This article originally appeared in the January 23, 2017, edition of the Daily Journal of Commerce.
The duty to defend and the duty to indemnify are separate duties, with the duty to defend being broader and, given the cost of litigation, many times more valuable than the duty to indemnify. But on what is the duty based: the factual allegations in the complaint, or legal theories of recovery such as negligence? Can other evidence or facts not in the complaint be considered? What if the complaint includes other allegations obviously not covered by the policy? On December 8, 2016, in West Hills Development Co. v. Chartis Claims, Inc. (“West Hills”), the Oregon Supreme Court affirmed Oregon’s broad duty to defend, holding that “regardless of ambiguity or lack of clarity [in the complaint], the duty to defend is triggered if the complaint’s allegations, reasonably interpreted, could result in the insured being held liable for damages covered by the policy.” In reaching its holding, the West Hills Court re-affirmed the so-called “four-corners” rule, wherein the duty to defend is determined by reference to two, and only two, documents: the complaint and the insurance policy.
Typical Policy Language
A typical insurance policy states that the insurer “will have the right and duty to defend the insured against any ‘suit’ seeking those damages. However, we will have no duty to defend the insured against any ‘suit’ seeking damages for ‘bodily injury’ or ‘property damage’ to which this insurance does not apply.” Under this typical language, the duty to defend turns on the allegations against the insured made in the “suit.” West Hills tested the contours of this policy language in the context of a construction defect claim where a homeowners association sued a general contractor for, among other things, the alleged negligence of its subcontractors, without actually naming the subcontractors specifically.
What triggers a duty to defend?
Under Oregon law, as reaffirmed in West Hills, the factual allegations in the complaint, not the legal theories for recovery, trigger the duty to defend. In West Hills, West Hills served as general contractor for a townhome development in Sherwood, Oregon. Its subcontractor, L&T Enterprises, Inc., installed the porch columns. As typical in construction contracts, West Hills required L&T to procure insurance naming West Hills as an additional insured under the policy. L&T obtained a policy that covered West Hills only for potential liabilities arising out of L&T's "ongoing operations," not “completed operations.”
After construction was complete, the homeowners association sued West Hills, alleging that the townhomes suffered from serious defects resulting in water intrusion damage. The association claimed that West Hills had negligently failed to oversee the work of its subcontractors, although L&T was not explicitly named in the complaint. West Hills tendered the claim to L&T’s insurer, as a named additional insured under the policy. The insurer refused to defend West Hills on two grounds: (a) the association only alleged negligent conduct by West Hills itself; and (b) the association’s alleged damages arose from “completed operations” rather than “ongoing operations” of L&T.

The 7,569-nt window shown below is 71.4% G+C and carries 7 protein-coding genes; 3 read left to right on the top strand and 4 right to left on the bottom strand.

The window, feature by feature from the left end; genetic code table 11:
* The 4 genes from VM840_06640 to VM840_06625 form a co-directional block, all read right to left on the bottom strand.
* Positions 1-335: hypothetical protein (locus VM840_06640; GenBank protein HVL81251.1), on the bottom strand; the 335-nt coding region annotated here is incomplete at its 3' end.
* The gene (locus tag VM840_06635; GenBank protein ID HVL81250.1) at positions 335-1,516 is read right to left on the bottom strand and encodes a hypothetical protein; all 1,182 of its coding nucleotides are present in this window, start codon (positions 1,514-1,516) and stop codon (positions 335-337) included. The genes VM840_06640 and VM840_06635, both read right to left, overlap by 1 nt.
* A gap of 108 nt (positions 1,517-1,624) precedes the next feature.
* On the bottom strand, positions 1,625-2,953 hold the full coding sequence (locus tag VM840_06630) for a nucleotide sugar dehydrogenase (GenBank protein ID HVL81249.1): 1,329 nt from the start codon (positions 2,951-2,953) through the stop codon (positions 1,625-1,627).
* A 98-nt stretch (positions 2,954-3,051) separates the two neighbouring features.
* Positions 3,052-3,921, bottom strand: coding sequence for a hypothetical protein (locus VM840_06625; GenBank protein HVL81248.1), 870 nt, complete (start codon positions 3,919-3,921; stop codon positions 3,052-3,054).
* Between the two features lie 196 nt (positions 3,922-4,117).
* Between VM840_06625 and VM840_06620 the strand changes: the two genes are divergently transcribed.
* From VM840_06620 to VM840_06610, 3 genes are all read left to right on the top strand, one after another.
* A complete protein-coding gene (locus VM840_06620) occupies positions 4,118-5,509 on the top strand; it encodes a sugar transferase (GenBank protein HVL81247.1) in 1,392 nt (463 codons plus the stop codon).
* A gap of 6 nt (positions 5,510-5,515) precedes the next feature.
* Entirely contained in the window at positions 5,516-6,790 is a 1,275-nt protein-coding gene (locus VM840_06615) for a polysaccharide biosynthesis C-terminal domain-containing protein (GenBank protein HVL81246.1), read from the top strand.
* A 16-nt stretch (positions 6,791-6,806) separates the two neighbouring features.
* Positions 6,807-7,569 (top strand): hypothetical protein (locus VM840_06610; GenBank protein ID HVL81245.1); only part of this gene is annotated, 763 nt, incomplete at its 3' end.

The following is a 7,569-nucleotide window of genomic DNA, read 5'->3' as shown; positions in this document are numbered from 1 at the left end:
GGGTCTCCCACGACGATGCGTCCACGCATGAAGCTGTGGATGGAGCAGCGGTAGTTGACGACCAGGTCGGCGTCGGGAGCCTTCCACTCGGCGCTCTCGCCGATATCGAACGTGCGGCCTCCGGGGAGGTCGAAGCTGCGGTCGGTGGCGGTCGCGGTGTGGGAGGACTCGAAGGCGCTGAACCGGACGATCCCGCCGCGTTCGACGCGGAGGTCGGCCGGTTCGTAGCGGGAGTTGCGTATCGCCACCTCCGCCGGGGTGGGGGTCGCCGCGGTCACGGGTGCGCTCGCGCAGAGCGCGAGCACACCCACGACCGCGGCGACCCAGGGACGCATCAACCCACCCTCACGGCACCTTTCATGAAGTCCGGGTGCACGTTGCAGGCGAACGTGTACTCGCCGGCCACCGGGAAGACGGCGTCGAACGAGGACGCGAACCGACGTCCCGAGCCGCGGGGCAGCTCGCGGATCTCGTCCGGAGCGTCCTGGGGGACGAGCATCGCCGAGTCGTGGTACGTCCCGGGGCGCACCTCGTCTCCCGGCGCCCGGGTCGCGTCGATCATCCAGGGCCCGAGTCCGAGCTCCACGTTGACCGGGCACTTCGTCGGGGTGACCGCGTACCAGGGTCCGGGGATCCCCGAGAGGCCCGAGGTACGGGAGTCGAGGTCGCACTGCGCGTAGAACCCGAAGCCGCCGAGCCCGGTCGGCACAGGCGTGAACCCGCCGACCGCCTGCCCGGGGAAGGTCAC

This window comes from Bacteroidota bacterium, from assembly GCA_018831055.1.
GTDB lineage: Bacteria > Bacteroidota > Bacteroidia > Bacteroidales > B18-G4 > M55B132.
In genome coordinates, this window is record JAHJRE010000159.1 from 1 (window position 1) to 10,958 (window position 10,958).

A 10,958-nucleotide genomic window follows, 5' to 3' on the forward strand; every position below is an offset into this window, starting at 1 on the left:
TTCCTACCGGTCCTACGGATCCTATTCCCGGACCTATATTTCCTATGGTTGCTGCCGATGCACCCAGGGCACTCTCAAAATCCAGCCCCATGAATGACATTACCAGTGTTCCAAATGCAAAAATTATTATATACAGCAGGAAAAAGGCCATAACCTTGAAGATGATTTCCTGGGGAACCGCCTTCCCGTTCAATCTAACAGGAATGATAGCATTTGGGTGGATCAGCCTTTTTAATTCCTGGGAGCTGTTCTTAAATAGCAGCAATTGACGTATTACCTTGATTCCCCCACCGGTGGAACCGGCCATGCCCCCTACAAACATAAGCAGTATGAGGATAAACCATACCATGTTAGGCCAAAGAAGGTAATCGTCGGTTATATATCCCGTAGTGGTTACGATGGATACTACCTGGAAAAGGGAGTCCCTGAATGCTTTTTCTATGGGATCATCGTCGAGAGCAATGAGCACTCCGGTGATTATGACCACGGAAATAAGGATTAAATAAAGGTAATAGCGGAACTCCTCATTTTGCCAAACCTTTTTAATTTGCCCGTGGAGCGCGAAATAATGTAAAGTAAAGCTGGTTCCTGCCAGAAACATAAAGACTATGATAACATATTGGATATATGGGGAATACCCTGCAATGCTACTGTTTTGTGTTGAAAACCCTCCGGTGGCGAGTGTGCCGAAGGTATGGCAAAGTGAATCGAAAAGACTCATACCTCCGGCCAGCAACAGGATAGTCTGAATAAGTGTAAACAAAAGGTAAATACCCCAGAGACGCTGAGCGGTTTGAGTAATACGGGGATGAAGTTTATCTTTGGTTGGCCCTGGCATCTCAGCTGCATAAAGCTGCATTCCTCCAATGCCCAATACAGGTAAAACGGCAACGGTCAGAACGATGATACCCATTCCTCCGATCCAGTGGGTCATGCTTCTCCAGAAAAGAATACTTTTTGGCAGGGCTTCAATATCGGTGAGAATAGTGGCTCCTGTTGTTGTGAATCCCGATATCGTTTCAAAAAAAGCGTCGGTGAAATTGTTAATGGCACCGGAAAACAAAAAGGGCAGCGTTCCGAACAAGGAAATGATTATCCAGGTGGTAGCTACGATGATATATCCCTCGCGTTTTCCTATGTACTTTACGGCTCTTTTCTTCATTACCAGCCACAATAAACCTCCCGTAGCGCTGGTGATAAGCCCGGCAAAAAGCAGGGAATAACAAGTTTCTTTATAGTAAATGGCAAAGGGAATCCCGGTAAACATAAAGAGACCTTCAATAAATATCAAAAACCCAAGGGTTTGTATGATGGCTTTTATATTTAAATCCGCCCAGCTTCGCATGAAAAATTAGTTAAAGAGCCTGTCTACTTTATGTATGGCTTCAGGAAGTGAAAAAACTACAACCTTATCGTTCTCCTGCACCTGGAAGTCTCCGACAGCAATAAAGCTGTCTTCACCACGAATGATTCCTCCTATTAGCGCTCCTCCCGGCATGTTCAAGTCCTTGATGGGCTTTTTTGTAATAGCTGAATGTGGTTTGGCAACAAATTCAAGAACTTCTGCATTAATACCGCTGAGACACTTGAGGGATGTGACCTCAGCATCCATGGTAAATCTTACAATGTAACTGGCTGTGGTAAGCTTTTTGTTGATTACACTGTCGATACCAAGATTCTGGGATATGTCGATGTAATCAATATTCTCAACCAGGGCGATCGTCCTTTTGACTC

The Oregon Supreme Court disagreed with both arguments. As to the insurer’s first argument, the Court observed that the association’s complaint could reasonably be read as seeking damages from West Hills on account of its subcontractor’s allegedly defective work. As to the insurer’s second argument, the Court observed that the complaint alleged damages occurred by the time the owners bought their townhomes. As such, according to the Court, it was possible the damages occurred during L&T’s “ongoing operations.”
In other words, the Court broadly interpreted the allegations and found the potential that damages occurred earlier, and thus it did not foreclose the possibility that damage occurred during L&T’s on-going operations. Based on this analysis, as long as a complaint does not expressly state facts that explicitly rule out coverage, the insurer has a duty to defend.
In sum, using the four-corners approach, the Court held the insurer had a duty to defend West Hills; the allegations in the association’s complaint, reasonably interpreted, could result in West Hills being held liable for damages covered by the policy.
Although in and of itself the decision in West Hills does not blaze new ground, moving forward, West Hills does raise some salient points. First, a general contractor should review their subcontractor’s policies to make sure they are getting the additionally insured coverage bargained for under their subcontracts. Assuming the general contractor desired more than “ongoing operations” coverage under the additional insured endorsement, much of West Hills could have been avoided had the general contractor reviewed L&T’s additional insured endorsement and confirmed the desired coverage was obtained. Second, ambiguous pleadings may turn “ongoing operations” coverage into “completed operations” coverage. Depending on how broad or ambiguous a plaintiff makes its allegations, an insurer’s denials based on “ongoing operations” may no longer be valid under Oregon law.
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